Expert Tips from Grandma Gusty
Who makes the best peanut brittle? Grandma Gusty. Here are her tips:
- To make true old-fashioned peanut brittle, Gusty recommends using Spanish peanuts. We couldn’t find them when we photographed this recipe, but you can usually find them in stores around the holidays.
- Be sure to butter the baking sheets very well! The more butter, the better she says! This ensures the peanut brittle will release out of the pans easily.
- Gusty recommends sprinkling additional salt over top of the brittle right after pouring it onto the baking sheets. This just gives it a bit more oomph!
How to Store Peanut Brittle
Peanut brittle should be stored in an airtight container at room temperature for up to a month.
For longer storage, you can store the airtight container in the freezer for up to 3 months. Just be sure to let the peanut brittle sit out at room temperature for a while before biting in.
Peanut Brittle FAQs
If your peanut brittle isn’t crunchy, the most likely cause is not cooking it long enough and to the correct temperature. Be sure to use a candy thermometer to ensure it reaches 300 degrees F or hard crack stage.
We recommend using any type of shelled, roasted and salted peanuts. If you can find roasted and salted Spanish peanuts, those are the most traditional. Otherwise, just use whatever peanuts you can find! Planters is always a good bet.
Yes, if you use Spanish peanuts, leave the skins on!
I have not tested this with brown sugar and only dark corn syrup. Brown sugar will add more moisture, so decrease the water by 2 tablespoons. This recipe uses a combination of light corn syrup and dark corn syrup. If you use all dark corn syrup, let us know how it goes.
We have not tested this with honey and I do not recommend making this with honey.
More Candy Recipes to Try
We have two chocolate truffle recipes that are absolutely scrumptious! First, our Dark Chocolate Truffles are the perfect holiday or Valentine’s Day treat since they are infused with a bit of red wine. They’re elegant and special.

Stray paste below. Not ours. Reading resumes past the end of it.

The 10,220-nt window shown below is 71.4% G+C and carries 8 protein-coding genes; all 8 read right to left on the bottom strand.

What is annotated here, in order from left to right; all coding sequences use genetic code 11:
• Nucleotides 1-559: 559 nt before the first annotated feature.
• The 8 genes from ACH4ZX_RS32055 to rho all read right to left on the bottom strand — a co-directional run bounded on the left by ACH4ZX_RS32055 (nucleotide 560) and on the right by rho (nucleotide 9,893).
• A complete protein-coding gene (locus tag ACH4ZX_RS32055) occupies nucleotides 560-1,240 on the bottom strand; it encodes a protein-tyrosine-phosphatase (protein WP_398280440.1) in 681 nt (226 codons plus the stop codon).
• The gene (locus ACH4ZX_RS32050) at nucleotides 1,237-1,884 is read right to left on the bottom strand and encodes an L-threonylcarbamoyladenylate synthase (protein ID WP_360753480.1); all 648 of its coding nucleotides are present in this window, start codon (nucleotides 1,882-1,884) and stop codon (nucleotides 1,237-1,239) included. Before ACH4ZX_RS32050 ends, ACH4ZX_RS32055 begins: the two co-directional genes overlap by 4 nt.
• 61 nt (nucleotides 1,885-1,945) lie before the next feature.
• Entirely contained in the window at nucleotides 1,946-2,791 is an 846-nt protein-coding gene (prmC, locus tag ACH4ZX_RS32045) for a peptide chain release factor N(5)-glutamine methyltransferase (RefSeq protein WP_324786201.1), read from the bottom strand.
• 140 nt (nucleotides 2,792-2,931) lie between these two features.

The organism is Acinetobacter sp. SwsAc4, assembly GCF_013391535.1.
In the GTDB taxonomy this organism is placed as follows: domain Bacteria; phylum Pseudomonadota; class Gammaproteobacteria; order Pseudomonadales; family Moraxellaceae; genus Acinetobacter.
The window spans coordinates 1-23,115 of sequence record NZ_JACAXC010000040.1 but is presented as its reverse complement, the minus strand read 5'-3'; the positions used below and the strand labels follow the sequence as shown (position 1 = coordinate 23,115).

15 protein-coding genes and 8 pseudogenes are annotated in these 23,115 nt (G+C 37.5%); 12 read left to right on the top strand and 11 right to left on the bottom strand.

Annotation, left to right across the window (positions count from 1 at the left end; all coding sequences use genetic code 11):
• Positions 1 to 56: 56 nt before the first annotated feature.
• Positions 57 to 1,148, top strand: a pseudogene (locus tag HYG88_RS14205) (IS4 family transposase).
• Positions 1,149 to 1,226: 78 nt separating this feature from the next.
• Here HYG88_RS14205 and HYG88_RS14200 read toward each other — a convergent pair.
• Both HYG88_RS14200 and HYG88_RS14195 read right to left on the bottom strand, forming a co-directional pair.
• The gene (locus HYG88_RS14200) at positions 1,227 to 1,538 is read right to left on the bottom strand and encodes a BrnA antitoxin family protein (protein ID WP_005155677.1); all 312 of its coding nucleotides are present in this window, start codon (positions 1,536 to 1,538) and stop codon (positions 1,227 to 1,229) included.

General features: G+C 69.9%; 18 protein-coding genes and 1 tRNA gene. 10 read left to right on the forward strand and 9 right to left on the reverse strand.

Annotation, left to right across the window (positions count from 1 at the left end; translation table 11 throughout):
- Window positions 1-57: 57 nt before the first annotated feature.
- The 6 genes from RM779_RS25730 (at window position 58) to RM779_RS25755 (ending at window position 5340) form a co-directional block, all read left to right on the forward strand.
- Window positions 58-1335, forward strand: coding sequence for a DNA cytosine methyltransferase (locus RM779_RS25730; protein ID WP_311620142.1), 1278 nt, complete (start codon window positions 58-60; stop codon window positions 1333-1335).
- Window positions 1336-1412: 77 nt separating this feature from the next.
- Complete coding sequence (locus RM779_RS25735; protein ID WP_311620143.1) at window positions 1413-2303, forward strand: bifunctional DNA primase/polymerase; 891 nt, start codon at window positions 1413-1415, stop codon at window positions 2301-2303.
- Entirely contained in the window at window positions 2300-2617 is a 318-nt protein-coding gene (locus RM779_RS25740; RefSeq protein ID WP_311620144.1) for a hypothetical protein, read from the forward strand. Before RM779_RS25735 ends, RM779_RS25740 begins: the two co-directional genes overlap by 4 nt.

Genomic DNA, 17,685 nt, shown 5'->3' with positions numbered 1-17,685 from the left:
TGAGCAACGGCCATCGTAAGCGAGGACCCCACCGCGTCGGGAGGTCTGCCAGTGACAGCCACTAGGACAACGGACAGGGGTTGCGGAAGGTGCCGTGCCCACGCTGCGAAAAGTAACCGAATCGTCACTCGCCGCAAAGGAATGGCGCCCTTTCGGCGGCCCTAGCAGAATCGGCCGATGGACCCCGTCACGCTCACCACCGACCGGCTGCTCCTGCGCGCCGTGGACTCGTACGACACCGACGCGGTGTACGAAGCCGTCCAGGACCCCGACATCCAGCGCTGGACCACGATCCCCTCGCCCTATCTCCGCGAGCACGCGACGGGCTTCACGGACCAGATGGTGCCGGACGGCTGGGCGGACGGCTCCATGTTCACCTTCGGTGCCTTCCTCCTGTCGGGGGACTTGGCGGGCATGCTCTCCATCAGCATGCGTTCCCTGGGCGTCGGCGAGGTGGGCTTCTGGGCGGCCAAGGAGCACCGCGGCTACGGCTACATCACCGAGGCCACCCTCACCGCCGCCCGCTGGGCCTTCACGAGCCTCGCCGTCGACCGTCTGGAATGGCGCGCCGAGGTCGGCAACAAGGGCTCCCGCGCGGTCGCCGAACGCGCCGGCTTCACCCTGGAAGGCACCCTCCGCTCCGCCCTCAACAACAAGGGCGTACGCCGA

And for the dairy-free people in your life, try our Vegan Dark Chocolate Truffles. Made with coconut milk, these are just as silky smooth as regular chocolate truffles.
For a softer candy, make these Sea Salt Caramels. I like to infuse them with a bit of rosemary for extra holiday flare.
Chocolate and caramel become one in these Dark Chocolate Sea Salt Caramels. The best of both worlds!
Not sure we can count this as candy, but our White Chocolate Fondue is the perfect holiday party dessert!
Peanut Brittle Recipe
- Generously coat a half-sheet pan (or two quarter sheet pans) with butter.
- Combine 2 cups (400g) sugar, ½ cup (165g) light corn syrup, ½ cup (165g) dark corn syrup, ½ cup water and ¼ teaspoon salt in a saucepan. Cook over medium heat, stirring, until sugar has dissolved, about 5 minutes.
- Bring mixture to a boil (this will take about 8 minutes), add 1 cup (226g) butter and cook, stirring frequently until mixture reaches 280ºF (138ºC), 15–20 minutes.
- Stir in 3 cups (410g) peanuts and continue to cook until mixture reaches 305ºF (151ºC), about 10 minutes.
- Off heat, stir in 1 teaspoon vanilla and 1 teaspoon baking soda and stir quickly (mixture will foam). Immediately pour mixture into prepared sheets, dividing evenly.
- Using a greased spatula, press brittle into an even layer.
- Sprinkle brittle lightly with additional kosher salt.
- Let brittle cool completely then break into pieces. Store in an airtight container at room temperature for up to 1 month.
- Full-sheet pans measure 26-by-18 inches
- Half-sheet pans measure 18-by-13 inches
- Quarter-sheet pans measure 13-by-9 inches